Top 100 Album Review: #83 – I Never Loved A Man The Way I Love you, Aretha Franklin (1967)

It Took a Few Listens

But I finally came to appreciate the down-tempo album and majestic voice of Arethra Franklin.

81Ez8-3qQaL._SL1425_

Rolling Stone’s Ranking: #83/100
My Rating: cropped-smooth-starcropped-smooth-starcropped-smooth-star

I remember when I found out Prince died: I was at my house and saw it on facebook. I hadn’t listened to my regular music in years, preferring chill/new age stuff while writing, reading, or studying. The last year was nothing but school, so my Amazon Music Library was the equivalent of cobwebs. I pulled up his discography and immediately started crying. Each song reminded me of something. 

I didn’t necessarily have the same relationship with Aretha, but her recent passing still had impact: songs that instantly transported me to another time. Memories. Experiences. I had just turned 21. Returning after drinking at a bar for the first time (legally, I should add), I listened to all of her greatest hits, soaking it up.

I’ve been listening to this album for weeks, way before news of her illness was made known. Her passing made it even more poignant. While I made my mind up about the rating and what songs to highlight a while ago, I was reminded that these greats won’t be around forever.

Continue reading “Top 100 Album Review: #83 – I Never Loved A Man The Way I Love you, Aretha Franklin (1967)”

Top 100 Album Review: #67 – The Stranger, Billy Joel (1977)

The Piano Man’s Reigning Achievement.

One of those rare albums where almost every track is a triumph of song writing perfection. 

https_%2F%2Fimages.genius.com%2Fe258e5b516fdbdd9ccfab72ebdd42e8a.500x500x1.jpg

Rolling Stone’s Ranking: #67/100
Grammy: Song and Record of the Year for “Just the Way You Are.”
My Rating:cropped-smooth-starcropped-smooth-starcropped-smooth-starcropped-smooth-starcropped-smooth-star

Billy Joel intertwines with my coming of age. I found a 2-disc greatest hit collection in the streets of Richmond, VA when I just got my permit to drive — it didn’t leave my driving music rotation for years, and Goodnight Saigon become an anthem between my friends.

When I saw this track listing, I new most of the material with 6 out of the 9 songs being “Greatest Hits” material. Seeing the songs in their natural habitat on “The Stranger” along with the other solid material is almost unthinkable: how did someone come out with this much good material at once?

Continue reading “Top 100 Album Review: #67 – The Stranger, Billy Joel (1977)”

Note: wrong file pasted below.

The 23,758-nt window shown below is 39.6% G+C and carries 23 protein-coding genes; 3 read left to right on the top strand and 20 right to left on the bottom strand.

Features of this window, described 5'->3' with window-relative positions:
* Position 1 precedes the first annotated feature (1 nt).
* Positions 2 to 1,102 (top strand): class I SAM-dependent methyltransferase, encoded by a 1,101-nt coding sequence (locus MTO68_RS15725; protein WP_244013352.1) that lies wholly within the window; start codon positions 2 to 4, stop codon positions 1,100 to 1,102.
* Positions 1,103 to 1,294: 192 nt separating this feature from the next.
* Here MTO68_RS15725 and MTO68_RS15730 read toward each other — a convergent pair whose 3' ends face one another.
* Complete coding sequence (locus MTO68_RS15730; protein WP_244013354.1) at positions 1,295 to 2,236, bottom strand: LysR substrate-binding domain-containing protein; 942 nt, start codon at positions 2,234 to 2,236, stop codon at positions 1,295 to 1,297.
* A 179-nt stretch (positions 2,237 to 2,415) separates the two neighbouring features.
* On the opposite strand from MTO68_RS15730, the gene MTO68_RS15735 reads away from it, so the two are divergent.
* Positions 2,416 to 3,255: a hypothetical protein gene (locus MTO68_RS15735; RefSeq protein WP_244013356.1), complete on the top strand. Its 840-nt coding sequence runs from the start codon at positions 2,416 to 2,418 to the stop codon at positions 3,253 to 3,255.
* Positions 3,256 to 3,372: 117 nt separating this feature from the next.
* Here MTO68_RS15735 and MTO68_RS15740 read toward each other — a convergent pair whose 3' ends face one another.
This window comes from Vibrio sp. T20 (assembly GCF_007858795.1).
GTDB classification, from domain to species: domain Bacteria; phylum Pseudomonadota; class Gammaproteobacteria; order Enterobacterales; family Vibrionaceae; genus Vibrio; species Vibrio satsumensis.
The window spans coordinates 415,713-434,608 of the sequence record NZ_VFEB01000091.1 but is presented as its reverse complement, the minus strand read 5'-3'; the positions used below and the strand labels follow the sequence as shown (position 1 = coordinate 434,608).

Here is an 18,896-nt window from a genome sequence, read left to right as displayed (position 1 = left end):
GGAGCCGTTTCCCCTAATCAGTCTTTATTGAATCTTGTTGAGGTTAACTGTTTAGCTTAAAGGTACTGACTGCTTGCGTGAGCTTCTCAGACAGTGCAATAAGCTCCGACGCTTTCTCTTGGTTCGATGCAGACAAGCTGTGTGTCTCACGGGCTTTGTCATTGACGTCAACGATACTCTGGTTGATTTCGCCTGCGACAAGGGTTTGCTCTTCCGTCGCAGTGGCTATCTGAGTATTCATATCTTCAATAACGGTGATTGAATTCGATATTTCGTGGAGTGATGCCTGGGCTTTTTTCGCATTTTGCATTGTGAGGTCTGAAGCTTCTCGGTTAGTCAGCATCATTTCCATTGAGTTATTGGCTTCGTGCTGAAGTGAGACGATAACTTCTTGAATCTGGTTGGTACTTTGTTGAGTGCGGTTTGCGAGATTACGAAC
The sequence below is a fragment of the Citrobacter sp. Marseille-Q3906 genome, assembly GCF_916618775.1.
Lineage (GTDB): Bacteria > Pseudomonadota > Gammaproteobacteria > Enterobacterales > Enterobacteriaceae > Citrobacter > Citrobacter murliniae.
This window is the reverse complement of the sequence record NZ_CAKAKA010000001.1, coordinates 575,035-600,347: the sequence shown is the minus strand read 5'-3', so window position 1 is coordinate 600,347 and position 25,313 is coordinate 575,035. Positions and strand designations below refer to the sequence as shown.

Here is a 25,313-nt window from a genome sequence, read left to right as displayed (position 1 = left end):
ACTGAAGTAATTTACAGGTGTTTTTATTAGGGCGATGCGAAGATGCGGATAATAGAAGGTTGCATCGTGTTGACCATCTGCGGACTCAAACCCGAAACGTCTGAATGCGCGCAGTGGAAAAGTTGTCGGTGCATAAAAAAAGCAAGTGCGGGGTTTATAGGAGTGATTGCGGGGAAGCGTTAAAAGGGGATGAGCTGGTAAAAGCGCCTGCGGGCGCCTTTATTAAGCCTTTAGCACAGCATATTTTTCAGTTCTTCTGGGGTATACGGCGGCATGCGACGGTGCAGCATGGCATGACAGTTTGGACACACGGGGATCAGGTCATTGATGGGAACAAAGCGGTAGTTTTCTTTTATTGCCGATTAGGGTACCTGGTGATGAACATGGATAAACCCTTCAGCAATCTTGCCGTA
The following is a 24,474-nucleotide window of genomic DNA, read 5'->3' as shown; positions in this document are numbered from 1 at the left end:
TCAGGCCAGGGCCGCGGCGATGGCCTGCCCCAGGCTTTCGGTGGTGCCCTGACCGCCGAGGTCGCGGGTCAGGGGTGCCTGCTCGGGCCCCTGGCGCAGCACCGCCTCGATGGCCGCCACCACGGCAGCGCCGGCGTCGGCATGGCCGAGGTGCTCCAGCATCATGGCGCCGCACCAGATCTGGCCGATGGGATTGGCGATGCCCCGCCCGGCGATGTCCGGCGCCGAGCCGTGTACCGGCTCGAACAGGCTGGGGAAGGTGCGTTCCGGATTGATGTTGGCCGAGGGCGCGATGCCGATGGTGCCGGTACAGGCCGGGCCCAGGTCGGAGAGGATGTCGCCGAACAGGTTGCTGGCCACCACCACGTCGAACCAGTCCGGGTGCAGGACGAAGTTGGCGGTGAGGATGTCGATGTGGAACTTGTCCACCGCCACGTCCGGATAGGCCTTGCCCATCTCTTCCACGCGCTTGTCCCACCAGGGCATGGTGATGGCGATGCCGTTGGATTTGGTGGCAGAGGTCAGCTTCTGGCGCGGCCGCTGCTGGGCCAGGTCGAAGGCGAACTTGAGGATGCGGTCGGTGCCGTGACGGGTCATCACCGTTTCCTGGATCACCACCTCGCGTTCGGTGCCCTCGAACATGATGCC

Top 100 Album Review: #15 – Are you Experienced, Jimi Hendrix (1967)

What Can Jimi Not Do?

A debut album that show cases the wide range of Hendrix’s talents — guitar riffs, thoughtful lyrics, original compensations. 

Are_You_Experienced_-_US_cover-edit
Rolling Stone’s Ranking: #15/100
My Rating: smooth-starsmooth-starsmooth-starsmooth-starsmooth-star

Another example of me listening to the original album when I knew the greatest hits, “Are You Experienced” is a reminder that there is plenty hidden in the full record.

I had previously listened to Ray Charles’ Atlantic R&B Collection and Little Richard’s Eponymous album, and I can’t help but see the continuation of what was becoming a 20 year project: taking the foundations of music and twisting in ways never done before.

Jimi Hendrix’s use of guitar sends you to an incorporeal place, being left in awe of his mastery of the instrument. His interpretation of R&B, gospel, jazz, rock, and soul might be the best attempt yet. Continue reading “Top 100 Album Review: #15 – Are you Experienced, Jimi Hendrix (1967)”

Top 100 Album Review: #53- The Birth of Soul: The Complete Atlantic Rhythm and Blues Recordings, Ray Charles (1952 – 1959)

I Thought I Knew Ray

But this collection of his early songs shows the moment where “The Genius” decided to crossover multiple worlds: gospel, jazz, and blues to make the new sound of soul. 

R-1257240-1440871917-2150.jpeg 

Rolling Stone’s Ranking: #53/100
My Rating:smooth-starsmooth-starsmooth-starsmooth-star

I’ve been listening to Ray Charles forever. I won music trivia buzz-in at a bar for his version of America the Beautiful with it only playing for one second. I know this man, or so I thought. The CDs of Ray Charles I owned were geared to his career post 1960, where he did covers of Hank Williams or had people writing him material that he performed in his style.